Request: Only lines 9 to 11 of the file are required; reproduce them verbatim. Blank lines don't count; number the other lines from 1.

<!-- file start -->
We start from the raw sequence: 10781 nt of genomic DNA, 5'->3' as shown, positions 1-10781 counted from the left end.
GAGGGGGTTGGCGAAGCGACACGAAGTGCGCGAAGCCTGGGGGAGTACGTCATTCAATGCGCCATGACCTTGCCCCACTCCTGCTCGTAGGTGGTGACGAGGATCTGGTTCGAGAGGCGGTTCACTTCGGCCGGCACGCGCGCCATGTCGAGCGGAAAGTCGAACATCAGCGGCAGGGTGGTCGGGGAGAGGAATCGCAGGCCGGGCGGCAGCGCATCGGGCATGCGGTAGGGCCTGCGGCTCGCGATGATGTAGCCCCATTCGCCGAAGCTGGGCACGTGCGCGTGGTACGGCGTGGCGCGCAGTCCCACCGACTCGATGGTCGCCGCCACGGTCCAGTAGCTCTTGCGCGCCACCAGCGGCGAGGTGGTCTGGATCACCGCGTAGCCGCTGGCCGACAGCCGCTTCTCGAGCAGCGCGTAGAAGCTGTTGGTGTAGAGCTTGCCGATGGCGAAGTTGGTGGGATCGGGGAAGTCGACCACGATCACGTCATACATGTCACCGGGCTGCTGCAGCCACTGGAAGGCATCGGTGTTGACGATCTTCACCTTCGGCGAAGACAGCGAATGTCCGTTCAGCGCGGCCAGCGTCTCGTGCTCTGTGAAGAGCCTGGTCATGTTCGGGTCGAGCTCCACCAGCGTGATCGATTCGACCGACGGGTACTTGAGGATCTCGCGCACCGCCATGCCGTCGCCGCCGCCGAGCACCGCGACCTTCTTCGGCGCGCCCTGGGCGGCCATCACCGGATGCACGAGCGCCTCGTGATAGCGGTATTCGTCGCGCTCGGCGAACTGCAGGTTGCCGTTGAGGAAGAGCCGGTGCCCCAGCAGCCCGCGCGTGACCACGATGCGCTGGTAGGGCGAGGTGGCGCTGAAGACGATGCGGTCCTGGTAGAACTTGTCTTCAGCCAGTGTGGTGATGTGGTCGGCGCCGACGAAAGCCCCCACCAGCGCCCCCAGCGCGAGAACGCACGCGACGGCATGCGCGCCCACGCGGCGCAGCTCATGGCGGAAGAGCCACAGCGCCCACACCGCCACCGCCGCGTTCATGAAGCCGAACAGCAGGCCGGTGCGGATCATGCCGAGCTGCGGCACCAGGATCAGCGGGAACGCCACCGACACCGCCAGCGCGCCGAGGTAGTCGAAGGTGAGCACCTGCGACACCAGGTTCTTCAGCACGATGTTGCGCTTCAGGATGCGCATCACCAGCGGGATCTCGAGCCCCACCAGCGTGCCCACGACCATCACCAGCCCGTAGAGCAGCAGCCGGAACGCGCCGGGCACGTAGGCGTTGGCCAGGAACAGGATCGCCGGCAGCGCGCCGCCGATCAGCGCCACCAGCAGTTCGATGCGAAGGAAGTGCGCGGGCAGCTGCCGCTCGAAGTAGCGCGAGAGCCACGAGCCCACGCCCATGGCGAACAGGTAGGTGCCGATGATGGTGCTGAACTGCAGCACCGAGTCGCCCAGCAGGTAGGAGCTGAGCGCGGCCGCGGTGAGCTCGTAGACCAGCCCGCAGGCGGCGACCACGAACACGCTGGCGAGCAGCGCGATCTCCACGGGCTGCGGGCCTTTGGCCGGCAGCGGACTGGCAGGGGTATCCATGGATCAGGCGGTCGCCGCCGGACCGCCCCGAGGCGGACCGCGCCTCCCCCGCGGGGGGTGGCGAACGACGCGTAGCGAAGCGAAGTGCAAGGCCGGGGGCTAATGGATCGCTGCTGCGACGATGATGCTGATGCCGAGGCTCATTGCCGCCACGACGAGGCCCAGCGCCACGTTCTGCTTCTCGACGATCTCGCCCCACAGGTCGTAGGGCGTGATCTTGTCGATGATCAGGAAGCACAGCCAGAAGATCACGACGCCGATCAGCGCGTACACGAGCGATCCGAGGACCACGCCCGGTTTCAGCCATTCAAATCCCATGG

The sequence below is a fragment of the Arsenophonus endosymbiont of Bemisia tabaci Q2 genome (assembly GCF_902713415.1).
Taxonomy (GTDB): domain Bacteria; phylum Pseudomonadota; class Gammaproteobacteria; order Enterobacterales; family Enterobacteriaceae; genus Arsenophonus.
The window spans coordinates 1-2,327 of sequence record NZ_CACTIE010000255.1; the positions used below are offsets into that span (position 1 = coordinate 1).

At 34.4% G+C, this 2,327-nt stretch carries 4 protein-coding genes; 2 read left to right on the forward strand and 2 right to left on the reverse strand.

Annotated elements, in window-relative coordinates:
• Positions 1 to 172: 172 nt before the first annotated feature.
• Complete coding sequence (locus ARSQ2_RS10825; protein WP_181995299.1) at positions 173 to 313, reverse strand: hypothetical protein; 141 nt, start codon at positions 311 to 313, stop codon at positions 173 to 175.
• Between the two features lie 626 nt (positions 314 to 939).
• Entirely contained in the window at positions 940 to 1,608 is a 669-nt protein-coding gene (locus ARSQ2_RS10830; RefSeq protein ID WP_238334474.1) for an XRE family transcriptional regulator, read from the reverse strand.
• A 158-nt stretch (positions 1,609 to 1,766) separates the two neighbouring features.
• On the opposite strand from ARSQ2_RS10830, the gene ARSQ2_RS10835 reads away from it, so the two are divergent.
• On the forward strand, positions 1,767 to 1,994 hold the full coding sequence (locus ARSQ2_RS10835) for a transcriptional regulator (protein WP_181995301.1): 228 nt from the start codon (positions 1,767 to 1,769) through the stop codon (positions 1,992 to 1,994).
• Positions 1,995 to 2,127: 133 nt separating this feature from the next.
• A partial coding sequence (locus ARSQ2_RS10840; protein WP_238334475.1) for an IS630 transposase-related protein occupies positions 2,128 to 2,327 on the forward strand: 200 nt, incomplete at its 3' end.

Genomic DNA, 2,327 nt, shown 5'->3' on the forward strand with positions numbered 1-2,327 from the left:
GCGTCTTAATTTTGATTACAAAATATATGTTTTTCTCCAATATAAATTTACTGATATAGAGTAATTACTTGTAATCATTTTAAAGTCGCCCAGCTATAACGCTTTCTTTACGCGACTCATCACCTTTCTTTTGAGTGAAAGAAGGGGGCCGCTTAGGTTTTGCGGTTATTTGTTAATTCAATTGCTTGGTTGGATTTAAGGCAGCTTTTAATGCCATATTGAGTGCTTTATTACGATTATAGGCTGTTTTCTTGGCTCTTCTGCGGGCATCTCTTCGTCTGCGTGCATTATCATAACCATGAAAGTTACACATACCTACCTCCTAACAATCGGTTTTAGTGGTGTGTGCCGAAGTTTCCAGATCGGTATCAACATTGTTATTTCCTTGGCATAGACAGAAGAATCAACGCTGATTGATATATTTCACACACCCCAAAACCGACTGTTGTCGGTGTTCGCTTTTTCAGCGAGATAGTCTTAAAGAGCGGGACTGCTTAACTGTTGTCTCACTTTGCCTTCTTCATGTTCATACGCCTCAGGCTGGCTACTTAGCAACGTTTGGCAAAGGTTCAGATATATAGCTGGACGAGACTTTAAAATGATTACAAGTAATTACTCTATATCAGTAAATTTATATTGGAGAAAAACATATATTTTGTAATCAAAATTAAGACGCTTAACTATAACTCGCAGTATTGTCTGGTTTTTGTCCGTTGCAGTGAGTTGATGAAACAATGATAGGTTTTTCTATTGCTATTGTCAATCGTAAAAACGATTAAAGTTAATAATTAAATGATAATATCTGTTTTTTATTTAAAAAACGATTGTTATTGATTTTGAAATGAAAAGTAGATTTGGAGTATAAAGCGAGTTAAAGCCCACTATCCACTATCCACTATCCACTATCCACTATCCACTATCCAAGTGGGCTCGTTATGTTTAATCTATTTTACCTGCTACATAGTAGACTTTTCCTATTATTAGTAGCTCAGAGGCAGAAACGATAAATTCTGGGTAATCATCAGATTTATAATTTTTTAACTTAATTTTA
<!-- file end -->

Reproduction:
• Complete coding sequence (locus ARSQ2_RS10825; protein WP_181995299.1) at positions 173 to 313, reverse strand: hypothetical protein; 141 nt, start codon at positions 311 to 313, stop codon at positions 173 to 175.
• Between the two features lie 626 nt (positions 314 to 939).
• Entirely contained in the window at positions 940 to 1,608 is a 669-nt protein-coding gene (locus ARSQ2_RS10830; RefSeq protein ID WP_238334474.1) for an XRE family transcriptional regulator, read from the reverse strand.